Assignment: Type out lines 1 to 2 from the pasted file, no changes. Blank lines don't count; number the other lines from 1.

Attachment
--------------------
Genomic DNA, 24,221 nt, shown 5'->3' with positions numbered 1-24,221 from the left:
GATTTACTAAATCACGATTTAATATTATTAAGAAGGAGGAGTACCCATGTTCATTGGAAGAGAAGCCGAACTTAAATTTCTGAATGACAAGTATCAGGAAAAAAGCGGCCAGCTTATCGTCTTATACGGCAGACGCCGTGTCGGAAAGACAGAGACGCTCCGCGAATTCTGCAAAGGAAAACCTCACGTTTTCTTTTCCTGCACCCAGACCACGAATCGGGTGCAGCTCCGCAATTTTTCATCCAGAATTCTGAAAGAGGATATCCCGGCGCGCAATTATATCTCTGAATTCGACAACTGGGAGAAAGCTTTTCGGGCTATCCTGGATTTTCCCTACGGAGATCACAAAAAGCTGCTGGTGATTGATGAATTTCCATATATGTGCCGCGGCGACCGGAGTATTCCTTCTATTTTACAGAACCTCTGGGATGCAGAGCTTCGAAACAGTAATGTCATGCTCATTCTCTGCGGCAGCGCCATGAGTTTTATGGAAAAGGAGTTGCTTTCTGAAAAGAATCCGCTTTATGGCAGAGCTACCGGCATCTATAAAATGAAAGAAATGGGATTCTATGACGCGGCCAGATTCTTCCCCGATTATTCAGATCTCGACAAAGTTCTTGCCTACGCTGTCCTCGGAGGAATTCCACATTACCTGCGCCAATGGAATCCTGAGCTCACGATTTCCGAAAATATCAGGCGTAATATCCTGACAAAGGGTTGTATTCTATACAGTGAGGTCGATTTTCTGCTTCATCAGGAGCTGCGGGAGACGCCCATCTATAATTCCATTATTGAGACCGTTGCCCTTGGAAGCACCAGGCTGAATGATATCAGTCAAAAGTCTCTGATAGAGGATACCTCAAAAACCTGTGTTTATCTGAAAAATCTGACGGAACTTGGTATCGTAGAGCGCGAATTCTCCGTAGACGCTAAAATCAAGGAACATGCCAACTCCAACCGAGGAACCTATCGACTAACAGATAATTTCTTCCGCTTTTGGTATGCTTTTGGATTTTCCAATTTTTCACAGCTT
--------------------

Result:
Genomic DNA, 24,221 nt, shown 5'->3' with positions numbered 1-24,221 from the left:
GATTTACTAAATCACGATTTAATATTATTAAGAAGGAGGAGTACCCATGTTCATTGGAAGAGAAGCCGAACTTAAATTTCTGAATGACAAGTATCAGGAAAAAAGCGGCCAGCTTATCGTCTTATACGGCAGACGCCGTGTCGGAAAGACAGAGACGCTCCGCGAATTCTGCAAAGGAAAACCTCACGTTTTCTTTTCCTGCACCCAGACCACGAATCGGGTGCAGCTCCGCAATTTTTCATCCAGAATTCTGAAAGAGGATATCCCGGCGCGCAATTATATCTCTGAATTCGACAACTGGGAGAAAGCTTTTCGGGCTATCCTGGATTTTCCCTACGGAGATCACAAAAAGCTGCTGGTGATTGATGAATTTCCATATATGTGCCGCGGCGACCGGAGTATTCCTTCTATTTTACAGAACCTCTGGGATGCAGAGCTTCGAAACAGTAATGTCATGCTCATTCTCTGCGGCAGCGCCATGAGTTTTATGGAAAAGGAGTTGCTTTCTGAAAAGAATCCGCTTTATGGCAGAGCTACCGGCATCTATAAAATGAAAGAAATGGGATTCTATGACGCGGCCAGATTCTTCCCCGATTATTCAGATCTCGACAAAGTTCTTGCCTACGCTGTCCTCGGAGGAATTCCACATTACCTGCGCCAATGGAATCCTGAGCTCACGATTTCCGAAAATATCAGGCGTAATATCCTGACAAAGGGTTGTATTCTATACAGTGAGGTCGATTTTCTGCTTCATCAGGAGCTGCGGGAGACGCCCATCTATAATTCCATTATTGAGACCGTTGCCCTTGGAAGCACCAGGCTGAATGATATCAGTCAAAAGTCTCTGATAGAGGATACCTCAAAAACCTGTGTTTATCTGAAAAATCTGACGGAACTTGGTATCGTAGAGCGCGAATTCTCCGTAGACGCTAAAATCAAGGAACATGCCAACTCCAACCGAGGAACCTATCGACTAACAGATAATTTCTTCCGCTTTTGGTATGCTTTTGGATTTTCCAATTTTTCACAGCTT